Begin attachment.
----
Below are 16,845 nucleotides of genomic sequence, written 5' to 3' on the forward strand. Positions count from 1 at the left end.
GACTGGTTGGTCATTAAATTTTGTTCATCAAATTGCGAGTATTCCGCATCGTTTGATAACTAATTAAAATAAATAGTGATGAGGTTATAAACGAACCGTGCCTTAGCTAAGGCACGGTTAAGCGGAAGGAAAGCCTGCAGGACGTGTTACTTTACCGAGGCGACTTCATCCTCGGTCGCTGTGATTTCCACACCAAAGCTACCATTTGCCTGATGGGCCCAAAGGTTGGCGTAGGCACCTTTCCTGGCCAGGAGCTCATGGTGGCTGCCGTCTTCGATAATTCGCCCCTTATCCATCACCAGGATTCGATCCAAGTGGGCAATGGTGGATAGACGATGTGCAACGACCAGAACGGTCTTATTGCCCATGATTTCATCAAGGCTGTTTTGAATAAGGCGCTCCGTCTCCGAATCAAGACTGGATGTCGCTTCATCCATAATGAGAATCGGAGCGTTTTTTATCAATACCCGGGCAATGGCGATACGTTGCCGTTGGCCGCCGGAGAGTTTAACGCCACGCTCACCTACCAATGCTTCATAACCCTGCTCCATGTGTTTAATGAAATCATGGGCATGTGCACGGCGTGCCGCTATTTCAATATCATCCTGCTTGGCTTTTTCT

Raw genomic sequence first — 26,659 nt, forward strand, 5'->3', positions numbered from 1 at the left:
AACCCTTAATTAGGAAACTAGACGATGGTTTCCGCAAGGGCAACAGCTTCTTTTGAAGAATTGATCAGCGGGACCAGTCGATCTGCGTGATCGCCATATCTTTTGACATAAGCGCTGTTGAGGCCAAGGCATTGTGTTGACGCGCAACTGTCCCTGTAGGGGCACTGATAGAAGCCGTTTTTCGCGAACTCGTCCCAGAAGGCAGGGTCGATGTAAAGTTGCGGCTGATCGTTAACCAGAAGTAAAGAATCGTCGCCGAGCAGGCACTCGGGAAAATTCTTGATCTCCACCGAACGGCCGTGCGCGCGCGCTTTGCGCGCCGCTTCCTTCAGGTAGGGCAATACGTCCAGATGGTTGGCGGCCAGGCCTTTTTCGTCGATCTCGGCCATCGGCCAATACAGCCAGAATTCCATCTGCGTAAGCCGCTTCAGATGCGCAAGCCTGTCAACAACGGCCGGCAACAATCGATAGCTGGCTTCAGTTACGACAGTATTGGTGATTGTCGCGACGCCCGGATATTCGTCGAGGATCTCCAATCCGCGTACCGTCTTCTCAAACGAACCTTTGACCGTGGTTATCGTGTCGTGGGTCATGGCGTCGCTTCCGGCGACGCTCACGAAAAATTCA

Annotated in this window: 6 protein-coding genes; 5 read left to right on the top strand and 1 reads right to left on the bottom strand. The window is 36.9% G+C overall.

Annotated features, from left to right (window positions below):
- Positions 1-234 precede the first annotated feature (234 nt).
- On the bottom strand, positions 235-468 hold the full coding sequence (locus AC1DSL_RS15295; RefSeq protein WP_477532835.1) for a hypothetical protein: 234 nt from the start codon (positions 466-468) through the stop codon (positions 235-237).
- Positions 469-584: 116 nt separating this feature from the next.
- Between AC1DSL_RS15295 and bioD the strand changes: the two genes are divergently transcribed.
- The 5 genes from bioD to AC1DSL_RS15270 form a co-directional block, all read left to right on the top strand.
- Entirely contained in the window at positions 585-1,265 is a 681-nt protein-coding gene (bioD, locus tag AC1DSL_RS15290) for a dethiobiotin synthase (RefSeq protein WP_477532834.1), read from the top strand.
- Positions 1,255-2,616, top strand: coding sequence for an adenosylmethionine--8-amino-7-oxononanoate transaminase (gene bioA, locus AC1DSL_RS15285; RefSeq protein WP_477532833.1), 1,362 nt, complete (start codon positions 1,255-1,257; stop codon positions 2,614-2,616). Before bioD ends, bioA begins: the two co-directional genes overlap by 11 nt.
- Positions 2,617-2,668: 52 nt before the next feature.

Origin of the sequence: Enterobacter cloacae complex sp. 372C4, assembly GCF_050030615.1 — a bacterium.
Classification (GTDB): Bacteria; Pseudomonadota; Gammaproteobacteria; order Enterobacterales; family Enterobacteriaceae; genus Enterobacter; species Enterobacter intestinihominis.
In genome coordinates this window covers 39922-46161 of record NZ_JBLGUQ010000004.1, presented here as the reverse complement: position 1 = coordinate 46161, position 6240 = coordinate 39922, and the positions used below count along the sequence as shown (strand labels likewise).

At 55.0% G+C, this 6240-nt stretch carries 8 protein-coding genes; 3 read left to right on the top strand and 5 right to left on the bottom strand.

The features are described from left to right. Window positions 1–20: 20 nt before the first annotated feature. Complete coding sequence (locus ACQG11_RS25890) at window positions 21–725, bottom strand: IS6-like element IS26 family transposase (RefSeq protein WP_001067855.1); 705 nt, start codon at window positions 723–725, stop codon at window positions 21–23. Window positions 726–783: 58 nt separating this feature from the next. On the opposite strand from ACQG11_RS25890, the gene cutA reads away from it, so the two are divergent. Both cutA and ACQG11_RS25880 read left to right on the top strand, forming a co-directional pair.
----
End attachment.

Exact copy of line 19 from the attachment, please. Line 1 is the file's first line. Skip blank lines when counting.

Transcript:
The features are described from left to right. Window positions 1–20: 20 nt before the first annotated feature. Complete coding sequence (locus ACQG11_RS25890) at window positions 21–725, bottom strand: IS6-like element IS26 family transposase (RefSeq protein WP_001067855.1); 705 nt, start codon at window positions 723–725, stop codon at window positions 21–23. Window positions 726–783: 58 nt separating this feature from the next. On the opposite strand from ACQG11_RS25890, the gene cutA reads away from it, so the two are divergent. Both cutA and ACQG11_RS25880 read left to right on the top strand, forming a co-directional pair.